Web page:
Nerding Day: L.I.F.E. Brigade #1 🌭

L.I.F.E. Brigade was a 1986 comic book series by artist and writer Craig Stormon, and the flagship title of indie publisher Blue Comet Press. It was about a group of space mercenaries who gained mysterious superpowers and returned to Earth only to find it destroyed, so they waged war against the aliens who forced the entire planet into reverse evolution. You might recognize that as three too many premises, which is usually a sign you need a good editor. Unfortunately Craig Stormon was also the owner and editor of Blue Comet Press. Oh, and L.I.F.E. Brigade stands for Last Individuals Fighting Evil (on Earth) Brigade.

Another pair of eyes might have come in handy on that one, Craig.

Despite owning every step of the process, writer and artist Craig Stormon’s L.I.F.E. Brigade would be canceled after just two issues by editor and owner, Craig Stormon. Following an impassioned plea by superfan Craig Stormon, Blue Comet Press brought creator Craig Stormon’s L.I.F.E. Brigade back for a reboot. Unfortunately, it wasn’t enough to win over the publisher, Craig Stormon, who canceled the revamped series after a single issue.

I worry you hear all that and think, “he started a vanity press then quit after he found out it was hard – I’ve had friends who were ‘writing a novel,’ I know how this goes.” No, Blue Comet Press published several titles, many of which ran longer than L.I.F.E. Brigade. It had other artists, writers, employees! I’m gonna go out on a limb here and guess none of them were paid on time. Let’s recap: L.I.F.E. Brigade was launched as the premier title of a new indie press where the creator had complete control over the company, and it was still shitcanned twice in the span of three issues.

That’s because Craig Stormon never met an idea that didn’t need six more ideas, a tangent, a manifesto, and an apology. He was a prolific builder of worlds both stupid and insane.

Let’s start with the first issue of L.I.F.E. Brigade’s letters section.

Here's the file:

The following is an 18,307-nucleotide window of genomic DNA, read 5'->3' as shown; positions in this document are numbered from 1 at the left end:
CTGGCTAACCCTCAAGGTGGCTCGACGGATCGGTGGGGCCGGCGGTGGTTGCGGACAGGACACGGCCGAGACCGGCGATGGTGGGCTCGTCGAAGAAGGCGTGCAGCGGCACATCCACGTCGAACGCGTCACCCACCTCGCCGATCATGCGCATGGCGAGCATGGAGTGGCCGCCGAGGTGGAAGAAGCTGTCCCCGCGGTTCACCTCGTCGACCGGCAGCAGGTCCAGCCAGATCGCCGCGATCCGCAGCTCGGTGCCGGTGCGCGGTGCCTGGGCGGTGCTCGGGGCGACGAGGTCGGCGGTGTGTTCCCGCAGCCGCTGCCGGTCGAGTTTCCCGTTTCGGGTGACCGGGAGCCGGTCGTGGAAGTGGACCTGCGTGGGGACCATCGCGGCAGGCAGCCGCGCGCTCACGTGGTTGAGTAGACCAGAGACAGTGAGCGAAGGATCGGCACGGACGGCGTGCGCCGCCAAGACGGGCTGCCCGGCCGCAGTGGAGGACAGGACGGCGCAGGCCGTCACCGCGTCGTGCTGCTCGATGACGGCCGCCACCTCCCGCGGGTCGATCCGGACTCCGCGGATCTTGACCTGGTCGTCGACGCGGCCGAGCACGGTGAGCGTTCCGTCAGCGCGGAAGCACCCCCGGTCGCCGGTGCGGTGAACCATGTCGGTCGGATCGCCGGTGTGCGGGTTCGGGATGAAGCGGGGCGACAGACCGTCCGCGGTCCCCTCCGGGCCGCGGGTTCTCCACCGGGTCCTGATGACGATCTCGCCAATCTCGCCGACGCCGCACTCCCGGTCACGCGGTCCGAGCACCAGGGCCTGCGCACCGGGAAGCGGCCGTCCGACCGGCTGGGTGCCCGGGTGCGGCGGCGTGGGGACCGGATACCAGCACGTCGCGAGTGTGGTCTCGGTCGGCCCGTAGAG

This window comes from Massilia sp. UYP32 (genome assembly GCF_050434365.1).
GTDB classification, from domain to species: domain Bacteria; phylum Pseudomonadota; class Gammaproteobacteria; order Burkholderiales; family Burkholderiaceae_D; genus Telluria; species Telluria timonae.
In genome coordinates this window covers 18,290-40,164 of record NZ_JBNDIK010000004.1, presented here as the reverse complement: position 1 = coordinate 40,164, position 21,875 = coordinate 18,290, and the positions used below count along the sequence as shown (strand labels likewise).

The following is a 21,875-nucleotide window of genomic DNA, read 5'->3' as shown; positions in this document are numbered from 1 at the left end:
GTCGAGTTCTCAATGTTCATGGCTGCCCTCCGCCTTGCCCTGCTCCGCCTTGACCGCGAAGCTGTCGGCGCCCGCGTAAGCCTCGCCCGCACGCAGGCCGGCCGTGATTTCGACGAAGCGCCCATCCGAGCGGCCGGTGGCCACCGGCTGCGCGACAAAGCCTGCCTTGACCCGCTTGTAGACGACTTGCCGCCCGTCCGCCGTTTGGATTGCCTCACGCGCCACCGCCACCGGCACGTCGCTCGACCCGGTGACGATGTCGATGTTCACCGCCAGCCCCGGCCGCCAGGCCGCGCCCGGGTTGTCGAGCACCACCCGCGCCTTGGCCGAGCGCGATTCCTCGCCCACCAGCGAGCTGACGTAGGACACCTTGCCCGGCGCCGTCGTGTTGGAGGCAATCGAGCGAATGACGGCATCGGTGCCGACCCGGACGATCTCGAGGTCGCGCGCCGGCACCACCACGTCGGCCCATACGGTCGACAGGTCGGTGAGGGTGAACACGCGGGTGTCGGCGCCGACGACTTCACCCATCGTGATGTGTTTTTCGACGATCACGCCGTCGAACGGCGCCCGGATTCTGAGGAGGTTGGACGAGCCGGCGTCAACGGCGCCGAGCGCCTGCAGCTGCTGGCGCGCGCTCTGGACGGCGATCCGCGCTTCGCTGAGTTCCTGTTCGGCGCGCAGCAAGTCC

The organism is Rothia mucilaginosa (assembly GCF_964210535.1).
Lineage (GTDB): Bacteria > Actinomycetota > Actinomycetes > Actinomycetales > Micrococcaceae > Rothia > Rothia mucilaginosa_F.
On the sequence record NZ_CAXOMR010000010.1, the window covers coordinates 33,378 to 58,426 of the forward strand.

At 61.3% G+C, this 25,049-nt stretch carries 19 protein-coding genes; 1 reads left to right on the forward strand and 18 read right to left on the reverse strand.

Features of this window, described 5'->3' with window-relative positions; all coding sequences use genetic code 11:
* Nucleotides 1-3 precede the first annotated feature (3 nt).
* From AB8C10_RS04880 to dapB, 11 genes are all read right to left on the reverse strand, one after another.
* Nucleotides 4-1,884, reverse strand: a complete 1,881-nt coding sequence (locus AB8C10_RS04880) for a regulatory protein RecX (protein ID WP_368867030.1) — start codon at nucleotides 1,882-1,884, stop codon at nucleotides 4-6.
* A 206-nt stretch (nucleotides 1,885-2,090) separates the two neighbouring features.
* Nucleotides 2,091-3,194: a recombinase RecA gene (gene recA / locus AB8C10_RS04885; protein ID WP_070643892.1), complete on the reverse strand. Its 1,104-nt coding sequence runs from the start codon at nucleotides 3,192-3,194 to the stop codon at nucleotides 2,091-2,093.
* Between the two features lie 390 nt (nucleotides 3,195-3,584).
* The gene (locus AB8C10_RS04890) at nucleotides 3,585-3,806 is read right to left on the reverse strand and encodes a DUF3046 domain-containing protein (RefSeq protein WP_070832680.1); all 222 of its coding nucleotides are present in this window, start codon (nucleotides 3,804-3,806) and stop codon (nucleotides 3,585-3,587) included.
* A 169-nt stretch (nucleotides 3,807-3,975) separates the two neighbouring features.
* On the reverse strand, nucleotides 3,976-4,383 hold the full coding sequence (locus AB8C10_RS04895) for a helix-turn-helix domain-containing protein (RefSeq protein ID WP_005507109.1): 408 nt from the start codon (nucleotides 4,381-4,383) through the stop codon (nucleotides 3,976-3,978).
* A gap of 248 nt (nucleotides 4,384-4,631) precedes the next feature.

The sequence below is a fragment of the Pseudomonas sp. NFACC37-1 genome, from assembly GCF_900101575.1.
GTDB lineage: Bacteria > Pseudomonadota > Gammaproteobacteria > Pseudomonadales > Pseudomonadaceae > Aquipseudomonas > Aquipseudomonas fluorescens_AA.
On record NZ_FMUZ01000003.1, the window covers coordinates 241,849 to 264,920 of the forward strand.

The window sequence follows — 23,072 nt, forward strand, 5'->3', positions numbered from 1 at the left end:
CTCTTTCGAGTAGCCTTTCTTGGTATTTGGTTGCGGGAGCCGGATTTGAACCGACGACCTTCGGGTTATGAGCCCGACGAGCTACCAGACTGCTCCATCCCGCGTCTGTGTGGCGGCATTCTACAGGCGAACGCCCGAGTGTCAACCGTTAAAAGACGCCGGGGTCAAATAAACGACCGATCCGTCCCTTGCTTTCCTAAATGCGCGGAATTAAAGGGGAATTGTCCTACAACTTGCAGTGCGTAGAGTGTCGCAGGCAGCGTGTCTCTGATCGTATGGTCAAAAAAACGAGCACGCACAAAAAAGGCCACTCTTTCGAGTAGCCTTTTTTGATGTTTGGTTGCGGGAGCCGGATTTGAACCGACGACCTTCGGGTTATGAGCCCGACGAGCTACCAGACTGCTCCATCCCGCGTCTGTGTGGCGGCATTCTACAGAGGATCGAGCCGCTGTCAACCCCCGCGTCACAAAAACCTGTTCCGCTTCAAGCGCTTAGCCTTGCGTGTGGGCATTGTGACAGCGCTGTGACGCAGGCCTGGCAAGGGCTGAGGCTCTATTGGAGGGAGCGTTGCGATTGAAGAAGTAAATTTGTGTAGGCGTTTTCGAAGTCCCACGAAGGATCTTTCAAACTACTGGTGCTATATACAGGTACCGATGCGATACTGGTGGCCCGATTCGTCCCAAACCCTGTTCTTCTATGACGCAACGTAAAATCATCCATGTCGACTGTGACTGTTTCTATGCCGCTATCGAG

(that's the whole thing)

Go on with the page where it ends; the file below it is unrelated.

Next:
There shouldn’t be a letters section in the first issue.

There were no letters to answer yet, and the whole thing only spanned half of the inside front and rear covers, yet Craig still managed to go off topic every single paragraph. He used this small space to solicit fan art, try to hire the fan artists who did not and never would exist, tried to bribe them into existing, named and shamed a fellow comic artist who didn’t deliver on promised work, told a story about how he did such a bad job one time his employer didn’t use any of the art despite paying him for it, plugged his sign company, yelled at nobody for saying he had it too easy, laid out four different business plans and asked for fan input on them, bragged about his art style despite showing us his art style on the next page, humbly praised his own work ethic, thanked his family, his publisher (Craig Stormon), and the non-existent fans of this again first issue, talked about a cool party he went to one time, reviewed a bar band, explained the comic you were currently reading, plugged some other artists, defined what it means to be a professional (do what Craig Stormon says), ran through his resume again, and took about six “anyways” to reroute himself onto the topic at hand, which was Craig Stormon.

We are on page zero. We haven’t started yet. We’re on the inside cover, and already this is a one-sided conversation with a bus maniac. If you’ve ever been cornered by an oversharing public transportation lunatic and pulled the stop cord early, opting to walk four miles through a bad neighborhood rather than hear another word about 5G, this isn’t the comic for you. If you looked that bus maniac straight in the eye and said “I’m having trouble visualizing this, could you draw me some pictures?” I have such good news for you.

The art sucks so hard that it rules, actually. It’s not just bad, it’s bad in an iconic and interesting way. Perspective, proportion, coherency, troubling Native American space women and their prominent nipples – these are all things Craig Stormon thinks can get fucked. Especially that last one. Windraven had nipples built into her space suit so aliens could tell when she’s interested, and her secret? She’s always interested.

I love it. I’d genuinely hang this on my wall and get a little uncomfortable every time I had to explain it.

L.I.F.E. Brigade is paced exactly like a trapped subway conversation: As soon as you catch the beat of the madness and start to dance to it, Craig blows up the whole disco and walks away whistling. Here, meet the Ray Gun Kid – he shoots like he gets mad: Fast, and for no apparent reason.

Sure, of course, short-tempered ray gun scientist. Let’s hear more about that-

No, it’s time to jump to Captain Long John Lazer – which is exactly what I’d name the well-hung captain in a porno parody of L.I.F.E. Brigade – thinking about how young and fine this dude is, even though only 1/3rd of his face is visible.

We were already heading down a wild road with an insane gunfighting lab tech, then we jumped the guardrail and went offroading with Captain Long John Lazer, casual fan of space mouths. You’ll never get your feet from one panel to the next. It’s like how Kubrick designed the set of The Shining so the audience couldn’t grasp the geometry of the hotel, only here every door opens onto a bear blowjob.